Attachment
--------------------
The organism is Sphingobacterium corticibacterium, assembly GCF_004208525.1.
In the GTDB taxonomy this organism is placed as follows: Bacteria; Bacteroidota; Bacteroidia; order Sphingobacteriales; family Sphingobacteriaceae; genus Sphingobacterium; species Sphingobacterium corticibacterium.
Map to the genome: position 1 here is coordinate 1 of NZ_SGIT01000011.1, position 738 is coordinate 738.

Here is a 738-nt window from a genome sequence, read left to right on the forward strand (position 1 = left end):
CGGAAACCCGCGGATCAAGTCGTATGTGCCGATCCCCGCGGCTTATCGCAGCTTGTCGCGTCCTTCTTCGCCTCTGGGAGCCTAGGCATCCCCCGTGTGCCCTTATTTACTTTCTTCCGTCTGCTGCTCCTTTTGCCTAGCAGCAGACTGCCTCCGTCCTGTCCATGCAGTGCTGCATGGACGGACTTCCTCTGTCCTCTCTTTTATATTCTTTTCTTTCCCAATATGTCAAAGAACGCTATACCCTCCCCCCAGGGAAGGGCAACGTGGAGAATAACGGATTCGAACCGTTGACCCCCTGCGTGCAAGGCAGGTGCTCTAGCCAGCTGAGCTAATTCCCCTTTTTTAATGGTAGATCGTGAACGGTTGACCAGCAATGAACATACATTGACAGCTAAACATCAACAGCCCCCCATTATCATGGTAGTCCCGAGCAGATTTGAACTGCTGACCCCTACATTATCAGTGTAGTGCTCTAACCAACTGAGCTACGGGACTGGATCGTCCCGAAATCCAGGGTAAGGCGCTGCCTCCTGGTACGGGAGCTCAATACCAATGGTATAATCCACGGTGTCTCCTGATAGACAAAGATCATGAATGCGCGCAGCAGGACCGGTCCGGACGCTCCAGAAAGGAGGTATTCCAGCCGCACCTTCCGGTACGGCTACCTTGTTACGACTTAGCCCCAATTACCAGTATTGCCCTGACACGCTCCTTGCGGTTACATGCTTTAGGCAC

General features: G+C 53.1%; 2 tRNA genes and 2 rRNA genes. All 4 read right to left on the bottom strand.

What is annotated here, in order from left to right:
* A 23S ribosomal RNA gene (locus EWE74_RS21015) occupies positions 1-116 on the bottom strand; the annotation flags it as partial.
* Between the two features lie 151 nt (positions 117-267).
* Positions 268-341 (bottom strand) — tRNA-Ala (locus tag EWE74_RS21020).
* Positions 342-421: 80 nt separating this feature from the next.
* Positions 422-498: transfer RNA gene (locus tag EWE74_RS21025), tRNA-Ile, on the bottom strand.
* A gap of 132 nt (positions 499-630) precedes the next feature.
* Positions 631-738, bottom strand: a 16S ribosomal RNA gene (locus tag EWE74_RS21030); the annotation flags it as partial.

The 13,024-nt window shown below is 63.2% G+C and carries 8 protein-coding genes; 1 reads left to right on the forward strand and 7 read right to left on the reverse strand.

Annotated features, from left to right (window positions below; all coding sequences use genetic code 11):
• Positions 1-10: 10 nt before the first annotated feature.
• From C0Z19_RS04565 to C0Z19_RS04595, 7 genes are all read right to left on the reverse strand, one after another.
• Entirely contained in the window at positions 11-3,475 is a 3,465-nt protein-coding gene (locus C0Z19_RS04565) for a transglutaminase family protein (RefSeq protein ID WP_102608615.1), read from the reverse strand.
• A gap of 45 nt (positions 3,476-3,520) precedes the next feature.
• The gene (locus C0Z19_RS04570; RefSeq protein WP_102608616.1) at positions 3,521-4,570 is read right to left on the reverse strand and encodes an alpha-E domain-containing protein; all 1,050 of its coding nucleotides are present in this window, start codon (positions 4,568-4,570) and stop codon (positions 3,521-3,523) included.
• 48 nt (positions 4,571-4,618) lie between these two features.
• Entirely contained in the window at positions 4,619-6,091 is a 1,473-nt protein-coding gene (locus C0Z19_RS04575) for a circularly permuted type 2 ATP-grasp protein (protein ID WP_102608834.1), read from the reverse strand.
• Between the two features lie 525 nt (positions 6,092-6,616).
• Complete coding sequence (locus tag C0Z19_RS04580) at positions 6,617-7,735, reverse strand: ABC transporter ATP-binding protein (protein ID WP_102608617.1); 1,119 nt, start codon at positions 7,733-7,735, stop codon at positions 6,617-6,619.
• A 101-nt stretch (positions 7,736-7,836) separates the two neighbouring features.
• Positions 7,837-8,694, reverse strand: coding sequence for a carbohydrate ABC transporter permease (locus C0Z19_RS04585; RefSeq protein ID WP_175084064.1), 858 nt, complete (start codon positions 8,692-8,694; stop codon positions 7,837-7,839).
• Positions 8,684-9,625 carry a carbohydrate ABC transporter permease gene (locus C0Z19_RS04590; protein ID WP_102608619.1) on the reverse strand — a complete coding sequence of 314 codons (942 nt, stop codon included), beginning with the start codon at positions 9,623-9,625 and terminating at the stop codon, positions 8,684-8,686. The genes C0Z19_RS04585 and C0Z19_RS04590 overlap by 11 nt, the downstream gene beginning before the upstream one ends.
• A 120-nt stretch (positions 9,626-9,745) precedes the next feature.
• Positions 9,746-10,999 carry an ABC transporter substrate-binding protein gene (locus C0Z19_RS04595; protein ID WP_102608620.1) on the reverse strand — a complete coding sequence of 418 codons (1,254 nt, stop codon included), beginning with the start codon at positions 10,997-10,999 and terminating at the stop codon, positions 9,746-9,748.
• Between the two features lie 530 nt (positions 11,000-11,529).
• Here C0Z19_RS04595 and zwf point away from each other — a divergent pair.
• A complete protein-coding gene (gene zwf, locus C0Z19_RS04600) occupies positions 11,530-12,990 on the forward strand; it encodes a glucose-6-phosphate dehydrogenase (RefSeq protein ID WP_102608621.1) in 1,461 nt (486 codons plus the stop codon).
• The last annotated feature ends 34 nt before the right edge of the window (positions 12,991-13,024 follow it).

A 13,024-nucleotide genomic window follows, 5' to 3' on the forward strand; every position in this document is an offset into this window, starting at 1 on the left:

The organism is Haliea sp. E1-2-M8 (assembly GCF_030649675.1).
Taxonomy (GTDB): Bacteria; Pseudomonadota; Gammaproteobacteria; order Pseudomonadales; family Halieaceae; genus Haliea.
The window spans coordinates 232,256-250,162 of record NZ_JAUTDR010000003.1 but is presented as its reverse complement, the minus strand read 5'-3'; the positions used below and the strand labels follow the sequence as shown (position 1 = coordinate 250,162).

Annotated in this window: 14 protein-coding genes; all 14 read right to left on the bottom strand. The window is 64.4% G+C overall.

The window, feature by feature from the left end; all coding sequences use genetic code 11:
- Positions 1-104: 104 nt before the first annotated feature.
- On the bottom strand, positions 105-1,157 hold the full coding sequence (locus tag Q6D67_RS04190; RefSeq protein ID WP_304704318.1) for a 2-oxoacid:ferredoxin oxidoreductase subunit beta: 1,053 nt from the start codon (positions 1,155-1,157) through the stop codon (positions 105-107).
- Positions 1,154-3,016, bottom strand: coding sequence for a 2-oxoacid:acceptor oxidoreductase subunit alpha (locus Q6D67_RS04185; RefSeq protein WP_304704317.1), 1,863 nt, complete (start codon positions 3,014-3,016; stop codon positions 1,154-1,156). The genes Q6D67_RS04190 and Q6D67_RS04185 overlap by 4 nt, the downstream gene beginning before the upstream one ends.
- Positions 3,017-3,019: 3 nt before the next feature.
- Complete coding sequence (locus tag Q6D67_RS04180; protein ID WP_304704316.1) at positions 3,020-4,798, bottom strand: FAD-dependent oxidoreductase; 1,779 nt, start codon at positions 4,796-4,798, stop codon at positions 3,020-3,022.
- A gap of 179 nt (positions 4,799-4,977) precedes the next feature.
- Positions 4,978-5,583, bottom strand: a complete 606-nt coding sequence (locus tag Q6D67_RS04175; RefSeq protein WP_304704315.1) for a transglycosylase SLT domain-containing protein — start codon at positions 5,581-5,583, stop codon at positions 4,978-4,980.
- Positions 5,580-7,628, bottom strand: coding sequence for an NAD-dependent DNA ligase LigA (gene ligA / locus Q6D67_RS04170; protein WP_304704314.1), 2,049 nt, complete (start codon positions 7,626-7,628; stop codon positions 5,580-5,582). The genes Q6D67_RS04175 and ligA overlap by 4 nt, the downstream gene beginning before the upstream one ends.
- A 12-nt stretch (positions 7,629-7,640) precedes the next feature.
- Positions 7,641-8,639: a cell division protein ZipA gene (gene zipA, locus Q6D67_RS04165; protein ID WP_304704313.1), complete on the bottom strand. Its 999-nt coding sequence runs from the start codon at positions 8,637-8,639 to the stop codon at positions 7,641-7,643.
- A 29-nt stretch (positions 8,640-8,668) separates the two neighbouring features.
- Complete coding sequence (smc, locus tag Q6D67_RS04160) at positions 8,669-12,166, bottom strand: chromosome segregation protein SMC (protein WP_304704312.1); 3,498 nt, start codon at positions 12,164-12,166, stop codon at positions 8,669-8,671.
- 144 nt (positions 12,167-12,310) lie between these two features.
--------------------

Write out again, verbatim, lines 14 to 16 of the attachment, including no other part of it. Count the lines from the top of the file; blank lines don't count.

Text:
* Positions 631-738, bottom strand: a 16S ribosomal RNA gene (locus tag EWE74_RS21030); the annotation flags it as partial.

The 13,024-nt window shown below is 63.2% G+C and carries 8 protein-coding genes; 1 reads left to right on the forward strand and 7 read right to left on the reverse strand.

Annotated features, from left to right (window positions below; all coding sequences use genetic code 11):